29.11.2011 - UNESCOPRESS

Bali meeting concludes with 19 new items on Intangible Heritage List

© Intangible Heritage Department (ADACH), UAE (2010) - Al Sadu, traditional weaving skills in the United Arab Emirates. Spinning using a wooden hand spindle

The 6th Session of the Intergovernmental Committee for the Safeguarding of Intangible Heritage ended in Bali today. During the week-long meeting, 11 items were added to the List of Intangible Heritage in Need of Urgent safeguarding, 19 others were inscribed on the Representative List and five Best safeguarding Practices were selected.

The items in need of urgent safeguarding are:  

 ·        Yaokwa, the Enawene Nawe people’s ritual for the maintenance of social and cosmic order (Brazil),

·         Hezhen Yimakan storytelling (China)

·         Saman dance (Indonesia)

·         Traditional skills of building and sailing Iranian Lenj boats in the Persian Gulf (Islamic Republic of Iran)

·         Naqqāli, Iranian dramatic story-telling (Islamic Republic of Iran),

·         Secret society of the Kôrêdugaw, the rite of wisdom in Mali

·         The Moorish Epic T’heydinn (Mauritania) 

·         Folk long song performance technique of Limbe performances - circular breathing (Mongolia),

·         Eshuva, Harákmbut sung prayers of Peru’s Huachipaire people

·         Al Sadu, traditional weaving skills in the United Arab Emirates

·         Xoan singing of Phú Thọ Province (Viet Nam)


The items on the Representative List are:

·         Leuven age set ritual repertoire (Belgium)

·         Chinese shadow puppetry (China)

·         Traditional knowledge of the jaguar shamans of Yuruparí (Colombia)

·         Bećarac singing and playing from Eastern Croatia (Croatia)

·         Nijemo Kolo, silent circle dance of the Dalmatian hinterland (Croatia)

·         Tsiattista poetic duelling (Cyprus)

·         Ride of the Kings in the south-east of the Czech Republic

·         Equitation in the French tradition (France)

·         Mibu no Hana Taue, ritual of transplanting rice in Mibu, Hiroshima (Japan)

·         Sada Shin Noh, sacred dancing at Sada shrine, Shimane (Japan)

·         Cultural practices and expressions linked to the balafon of the Senufo communities of Mali and Burkina Faso

·         Mariachi, string music, song and trumpet (Mexico)

·         Pilgrimage to the sanctuary of the Lord of Qoyllurit’i (Peru)

·         Fado, urban popular song of Portugal

·         Jultagi, tightrope walking (Republic of Korea)

·         Taekkyeon, a traditional Korean martial art (Republic of Korea))

·         Weaving of Mosi (fine ramie) in the Hansan region (Republic of Korea) )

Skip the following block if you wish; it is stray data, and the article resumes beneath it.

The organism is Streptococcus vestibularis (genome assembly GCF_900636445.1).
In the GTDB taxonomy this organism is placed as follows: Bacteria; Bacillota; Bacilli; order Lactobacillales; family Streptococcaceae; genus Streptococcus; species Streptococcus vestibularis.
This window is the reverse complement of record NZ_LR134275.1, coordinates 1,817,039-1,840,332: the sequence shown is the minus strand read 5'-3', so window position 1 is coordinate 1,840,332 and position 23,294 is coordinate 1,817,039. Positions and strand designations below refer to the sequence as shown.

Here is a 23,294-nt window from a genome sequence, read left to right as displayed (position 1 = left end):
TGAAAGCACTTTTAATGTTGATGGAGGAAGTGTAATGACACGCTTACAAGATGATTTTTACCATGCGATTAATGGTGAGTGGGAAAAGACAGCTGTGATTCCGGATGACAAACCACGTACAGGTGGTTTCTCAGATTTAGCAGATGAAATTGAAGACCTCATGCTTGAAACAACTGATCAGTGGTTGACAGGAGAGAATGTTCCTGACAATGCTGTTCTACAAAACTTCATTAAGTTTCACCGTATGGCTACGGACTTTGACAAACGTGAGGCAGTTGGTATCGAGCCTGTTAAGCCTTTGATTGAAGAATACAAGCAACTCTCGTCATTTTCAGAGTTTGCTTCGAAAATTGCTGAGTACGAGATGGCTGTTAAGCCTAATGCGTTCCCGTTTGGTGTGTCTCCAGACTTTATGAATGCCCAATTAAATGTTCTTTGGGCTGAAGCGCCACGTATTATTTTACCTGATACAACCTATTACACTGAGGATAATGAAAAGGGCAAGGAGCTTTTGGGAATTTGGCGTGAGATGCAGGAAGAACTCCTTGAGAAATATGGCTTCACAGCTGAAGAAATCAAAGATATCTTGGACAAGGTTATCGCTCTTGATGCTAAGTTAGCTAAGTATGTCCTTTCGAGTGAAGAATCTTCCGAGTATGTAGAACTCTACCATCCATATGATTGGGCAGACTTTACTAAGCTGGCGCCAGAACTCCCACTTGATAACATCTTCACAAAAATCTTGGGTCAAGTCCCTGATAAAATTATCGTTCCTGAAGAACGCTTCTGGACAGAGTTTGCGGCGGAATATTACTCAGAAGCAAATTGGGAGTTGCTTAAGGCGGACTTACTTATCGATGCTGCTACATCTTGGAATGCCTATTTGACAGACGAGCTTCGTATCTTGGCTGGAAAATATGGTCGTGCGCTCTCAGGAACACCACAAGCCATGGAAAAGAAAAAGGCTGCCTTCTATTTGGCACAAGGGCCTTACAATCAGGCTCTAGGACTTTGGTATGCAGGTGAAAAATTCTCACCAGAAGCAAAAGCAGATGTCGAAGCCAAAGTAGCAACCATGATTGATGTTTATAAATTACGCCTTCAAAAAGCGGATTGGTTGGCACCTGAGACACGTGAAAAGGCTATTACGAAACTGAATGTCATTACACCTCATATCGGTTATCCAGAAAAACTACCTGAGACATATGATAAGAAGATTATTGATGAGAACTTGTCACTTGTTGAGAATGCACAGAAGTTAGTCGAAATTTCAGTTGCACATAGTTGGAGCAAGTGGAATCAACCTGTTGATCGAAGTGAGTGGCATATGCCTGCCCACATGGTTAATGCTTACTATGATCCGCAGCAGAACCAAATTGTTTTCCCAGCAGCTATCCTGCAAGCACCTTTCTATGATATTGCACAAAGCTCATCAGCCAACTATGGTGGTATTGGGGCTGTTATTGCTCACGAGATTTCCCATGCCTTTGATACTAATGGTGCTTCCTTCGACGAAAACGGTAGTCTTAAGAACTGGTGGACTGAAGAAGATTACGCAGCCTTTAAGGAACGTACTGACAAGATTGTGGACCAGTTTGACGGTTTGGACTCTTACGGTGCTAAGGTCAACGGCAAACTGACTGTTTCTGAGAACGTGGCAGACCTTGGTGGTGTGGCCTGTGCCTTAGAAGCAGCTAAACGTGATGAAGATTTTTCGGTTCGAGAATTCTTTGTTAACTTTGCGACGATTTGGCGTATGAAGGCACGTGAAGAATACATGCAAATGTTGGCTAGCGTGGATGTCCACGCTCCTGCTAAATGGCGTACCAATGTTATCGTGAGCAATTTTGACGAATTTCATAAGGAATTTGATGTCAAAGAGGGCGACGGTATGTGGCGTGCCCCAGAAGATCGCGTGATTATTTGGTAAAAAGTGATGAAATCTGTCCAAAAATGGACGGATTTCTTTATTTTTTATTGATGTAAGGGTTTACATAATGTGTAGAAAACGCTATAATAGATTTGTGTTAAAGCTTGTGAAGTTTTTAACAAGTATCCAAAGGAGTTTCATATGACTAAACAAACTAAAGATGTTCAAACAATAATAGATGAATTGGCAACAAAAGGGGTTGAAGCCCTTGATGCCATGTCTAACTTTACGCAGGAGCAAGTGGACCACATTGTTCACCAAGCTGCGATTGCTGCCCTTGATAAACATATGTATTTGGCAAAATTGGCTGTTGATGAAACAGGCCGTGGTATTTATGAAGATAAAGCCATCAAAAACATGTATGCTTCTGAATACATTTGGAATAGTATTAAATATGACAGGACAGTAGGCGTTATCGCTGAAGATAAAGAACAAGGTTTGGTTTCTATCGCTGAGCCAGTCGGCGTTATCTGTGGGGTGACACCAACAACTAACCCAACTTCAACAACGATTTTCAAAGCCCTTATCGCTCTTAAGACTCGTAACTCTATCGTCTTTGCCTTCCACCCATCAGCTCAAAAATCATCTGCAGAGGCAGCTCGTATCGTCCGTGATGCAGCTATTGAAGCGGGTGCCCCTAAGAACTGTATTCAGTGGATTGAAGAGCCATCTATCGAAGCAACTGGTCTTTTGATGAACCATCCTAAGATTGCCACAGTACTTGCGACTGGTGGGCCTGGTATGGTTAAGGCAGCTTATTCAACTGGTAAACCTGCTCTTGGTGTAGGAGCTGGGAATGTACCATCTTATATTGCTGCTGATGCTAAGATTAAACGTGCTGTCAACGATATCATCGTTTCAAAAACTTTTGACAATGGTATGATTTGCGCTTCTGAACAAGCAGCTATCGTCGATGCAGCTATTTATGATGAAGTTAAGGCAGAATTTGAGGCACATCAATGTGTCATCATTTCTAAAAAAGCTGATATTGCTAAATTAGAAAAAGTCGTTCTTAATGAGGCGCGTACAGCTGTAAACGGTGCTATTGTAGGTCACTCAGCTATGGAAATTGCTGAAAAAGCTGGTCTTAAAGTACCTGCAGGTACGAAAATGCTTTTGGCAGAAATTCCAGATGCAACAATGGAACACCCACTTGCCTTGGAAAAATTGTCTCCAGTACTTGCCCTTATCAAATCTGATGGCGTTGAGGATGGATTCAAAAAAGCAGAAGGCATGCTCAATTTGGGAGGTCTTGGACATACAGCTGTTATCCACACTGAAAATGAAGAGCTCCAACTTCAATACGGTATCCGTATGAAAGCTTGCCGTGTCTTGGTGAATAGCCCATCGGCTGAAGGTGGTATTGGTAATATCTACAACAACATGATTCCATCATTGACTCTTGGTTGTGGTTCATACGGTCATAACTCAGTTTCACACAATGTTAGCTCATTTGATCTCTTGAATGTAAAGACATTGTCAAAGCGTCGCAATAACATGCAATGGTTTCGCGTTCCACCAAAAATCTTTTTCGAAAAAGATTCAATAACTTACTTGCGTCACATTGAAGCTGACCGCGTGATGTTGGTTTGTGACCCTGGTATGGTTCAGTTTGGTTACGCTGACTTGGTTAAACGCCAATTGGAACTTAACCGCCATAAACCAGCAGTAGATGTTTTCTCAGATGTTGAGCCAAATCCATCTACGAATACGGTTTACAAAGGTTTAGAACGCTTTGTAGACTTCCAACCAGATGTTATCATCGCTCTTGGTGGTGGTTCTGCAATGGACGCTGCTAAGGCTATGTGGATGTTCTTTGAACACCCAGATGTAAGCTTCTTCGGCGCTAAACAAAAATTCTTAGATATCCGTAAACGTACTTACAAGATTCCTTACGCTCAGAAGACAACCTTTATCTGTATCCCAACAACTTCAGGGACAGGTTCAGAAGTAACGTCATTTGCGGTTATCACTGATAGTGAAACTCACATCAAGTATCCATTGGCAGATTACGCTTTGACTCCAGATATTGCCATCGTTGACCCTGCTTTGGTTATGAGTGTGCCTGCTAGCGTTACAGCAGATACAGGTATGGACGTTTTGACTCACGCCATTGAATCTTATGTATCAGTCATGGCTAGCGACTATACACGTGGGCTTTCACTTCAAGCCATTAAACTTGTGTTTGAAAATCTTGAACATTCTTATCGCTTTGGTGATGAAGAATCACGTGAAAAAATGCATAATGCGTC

·         Festivity of ‘la Mare de Déu de la Salut’ of Algemesí (Spain

·         Ceremonial Keşkek tradition (Turkey)


The five Best safeguarding Practices are :

·         A programme of cultivating ludodiversity: safeguarding traditional games in Flanders (Belgium)

·         Call for projects of the National Programme of Intangible Heritage (Brazil)

·          Fandango’s Living Museum (Brazil)

·         Táncház method: a Hungarian model for the transmission of intangible cultural heritage (Hungary)

·         Revitalization of the traditional craftsmanship of lime-making in Morón de la Frontera, Seville, Andalusia (Spain)


To date, the List of Intangible Heritage in need of Urgent Safeguarding includes 27 items in 10 countries. The Representative List of Intangible Cultural Heritage now counts 232 items from 70 countries. Eight Best Safeguarding Practices have been registered.

The next meeting of the Intergovernmental Committee for the Safeguarding of Intangible heritage will take place in Grenada in 2012.

The Convention for the Safeguarding of Intangible Cultural Heritage was adopted by UNESCO’s General Conference in 2003. It has been ratified by 139 countries. Only those countries that have ratified the Convention are eligible to nominate items for inscription on the Intangible Heritage Lists.

The Intergovernmental Committee for the Safeguarding of Intangible Heritage comprises 24 UNESCO Member States, elected for a term of four years. Half the Committee is renewed every two years.


See the Intangible Heritage photo gallery

Information regarding all the nominations and experts’ recommendations can also be found on that website.

TV broadcasters can download footage here.

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